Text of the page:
about ⅓ of the time. The first is skin, eye, or mucous membrane infection, where lesions
pop up 1-2 weeks after delivery typically at sites of damaged skin like the site where
fetal scalp electrodes may have been attached. The second is central nervous system infection
which typically causes lethargy, irritability, and even seizures 2-3 weeks after delivery
and can cause some of the same lumbar puncture, CT, MRI, and EEG findings as that in older
children and adults with HSV encephalitis.

If not treated, both the first and second
type can transition into the third type which is disseminated infection, where herpes virus
causes sepsis and failure of various organs including the heart and brain. HSV can cause unique symptoms in immunocompromised
individuals who tend to have more frequent reactivation, more severe symptoms, and a
wider range of symptoms, like lesions in the esophagus or lungs. Herpes can usually be diagnosed based on how
the skin or mucous membrane lesions look, and can be confirmed with tests looking for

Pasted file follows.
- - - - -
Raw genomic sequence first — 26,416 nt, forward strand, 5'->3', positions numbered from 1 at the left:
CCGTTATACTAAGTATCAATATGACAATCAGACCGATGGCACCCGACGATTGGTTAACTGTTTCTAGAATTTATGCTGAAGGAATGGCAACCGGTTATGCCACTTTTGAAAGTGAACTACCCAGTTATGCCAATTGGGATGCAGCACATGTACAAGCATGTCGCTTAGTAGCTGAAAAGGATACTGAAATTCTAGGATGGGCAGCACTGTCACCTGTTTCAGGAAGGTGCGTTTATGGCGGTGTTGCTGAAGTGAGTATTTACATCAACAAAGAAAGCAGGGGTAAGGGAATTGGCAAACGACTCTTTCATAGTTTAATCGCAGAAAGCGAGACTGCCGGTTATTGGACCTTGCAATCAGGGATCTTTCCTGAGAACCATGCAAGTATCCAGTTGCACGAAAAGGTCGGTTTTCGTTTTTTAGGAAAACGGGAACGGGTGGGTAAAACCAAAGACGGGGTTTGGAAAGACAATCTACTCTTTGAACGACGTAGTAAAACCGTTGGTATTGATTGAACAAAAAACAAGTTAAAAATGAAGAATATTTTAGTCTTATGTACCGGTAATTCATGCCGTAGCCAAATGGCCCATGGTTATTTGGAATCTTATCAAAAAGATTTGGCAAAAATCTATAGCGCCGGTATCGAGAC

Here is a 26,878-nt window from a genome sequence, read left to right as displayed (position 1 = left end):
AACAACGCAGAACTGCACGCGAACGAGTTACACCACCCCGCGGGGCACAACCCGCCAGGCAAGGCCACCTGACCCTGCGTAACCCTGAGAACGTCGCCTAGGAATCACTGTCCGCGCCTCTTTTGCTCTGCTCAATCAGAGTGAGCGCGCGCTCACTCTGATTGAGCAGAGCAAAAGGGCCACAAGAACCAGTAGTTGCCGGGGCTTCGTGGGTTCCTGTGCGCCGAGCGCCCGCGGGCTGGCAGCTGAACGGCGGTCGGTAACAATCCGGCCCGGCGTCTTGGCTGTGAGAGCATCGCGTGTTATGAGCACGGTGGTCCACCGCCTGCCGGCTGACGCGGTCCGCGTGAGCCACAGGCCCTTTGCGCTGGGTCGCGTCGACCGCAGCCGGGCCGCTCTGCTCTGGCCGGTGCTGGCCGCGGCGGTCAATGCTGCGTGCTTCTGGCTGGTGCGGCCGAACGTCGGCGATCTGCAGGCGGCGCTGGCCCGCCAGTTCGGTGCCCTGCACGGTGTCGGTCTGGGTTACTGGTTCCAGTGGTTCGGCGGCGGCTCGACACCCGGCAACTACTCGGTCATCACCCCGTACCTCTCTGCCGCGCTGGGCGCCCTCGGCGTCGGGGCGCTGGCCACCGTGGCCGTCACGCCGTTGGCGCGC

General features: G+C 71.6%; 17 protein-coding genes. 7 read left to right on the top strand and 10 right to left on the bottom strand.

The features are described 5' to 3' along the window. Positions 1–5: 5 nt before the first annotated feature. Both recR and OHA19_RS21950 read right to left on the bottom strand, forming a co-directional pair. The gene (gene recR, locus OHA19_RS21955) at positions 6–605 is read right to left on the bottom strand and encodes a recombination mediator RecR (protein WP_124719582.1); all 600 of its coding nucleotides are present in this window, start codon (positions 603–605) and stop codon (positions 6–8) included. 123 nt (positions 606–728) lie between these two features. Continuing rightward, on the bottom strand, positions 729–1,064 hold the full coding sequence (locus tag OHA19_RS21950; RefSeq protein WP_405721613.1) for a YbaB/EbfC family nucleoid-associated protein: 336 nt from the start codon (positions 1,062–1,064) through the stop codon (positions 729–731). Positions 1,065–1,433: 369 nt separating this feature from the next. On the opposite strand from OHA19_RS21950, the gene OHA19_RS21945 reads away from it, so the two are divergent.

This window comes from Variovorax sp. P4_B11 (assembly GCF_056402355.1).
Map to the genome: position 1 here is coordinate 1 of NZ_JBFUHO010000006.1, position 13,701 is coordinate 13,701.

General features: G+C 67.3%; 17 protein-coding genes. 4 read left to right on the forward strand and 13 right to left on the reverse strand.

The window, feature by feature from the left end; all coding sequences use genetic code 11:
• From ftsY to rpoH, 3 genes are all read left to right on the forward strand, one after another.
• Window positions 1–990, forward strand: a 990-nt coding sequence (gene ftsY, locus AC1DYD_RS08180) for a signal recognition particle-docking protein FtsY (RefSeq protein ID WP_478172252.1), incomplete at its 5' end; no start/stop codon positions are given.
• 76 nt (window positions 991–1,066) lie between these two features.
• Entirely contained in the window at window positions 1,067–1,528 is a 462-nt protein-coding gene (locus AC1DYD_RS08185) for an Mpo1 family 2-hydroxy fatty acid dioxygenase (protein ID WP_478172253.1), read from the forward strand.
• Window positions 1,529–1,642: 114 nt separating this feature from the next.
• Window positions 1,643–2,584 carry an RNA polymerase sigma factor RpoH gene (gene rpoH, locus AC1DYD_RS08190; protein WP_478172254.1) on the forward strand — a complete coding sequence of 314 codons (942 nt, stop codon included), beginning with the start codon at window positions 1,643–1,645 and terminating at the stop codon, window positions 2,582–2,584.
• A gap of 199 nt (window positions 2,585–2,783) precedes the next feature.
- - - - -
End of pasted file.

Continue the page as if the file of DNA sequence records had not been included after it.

viral DNA, like polymerase chain reaction, an antibody response to the virus, or by growing
the virus with a viral culture. Although infections typically resolve without treatment within
a couple of weeks, there are antiviral drugs like acyclovir, famciclovir, and valacyclovir
that can be used topically or systemically to reduce pain and speed up healing.

For recurring
episodes, these treatments usually work best if taken when the prodrome starts; in other
words, before the blisters develop, and high-dose intravenous antivirals may be given in more
severe, or life threatening situations. Alright, as a quick recap, most of the time,
herpes simplex virus 1 and 2 cause asymptomatic latent infections that set up in the trigeminal
and sacral nuclei for life, but sometimes they can cause symptoms like recurrent oral
and genital lesions. They can also cause more severe infections like HSV keratoconjunctivitis,
meningitis, and encephalitis, as well as neonatal infections which usually get transmitted when
a baby passes through infected vaginal secretions.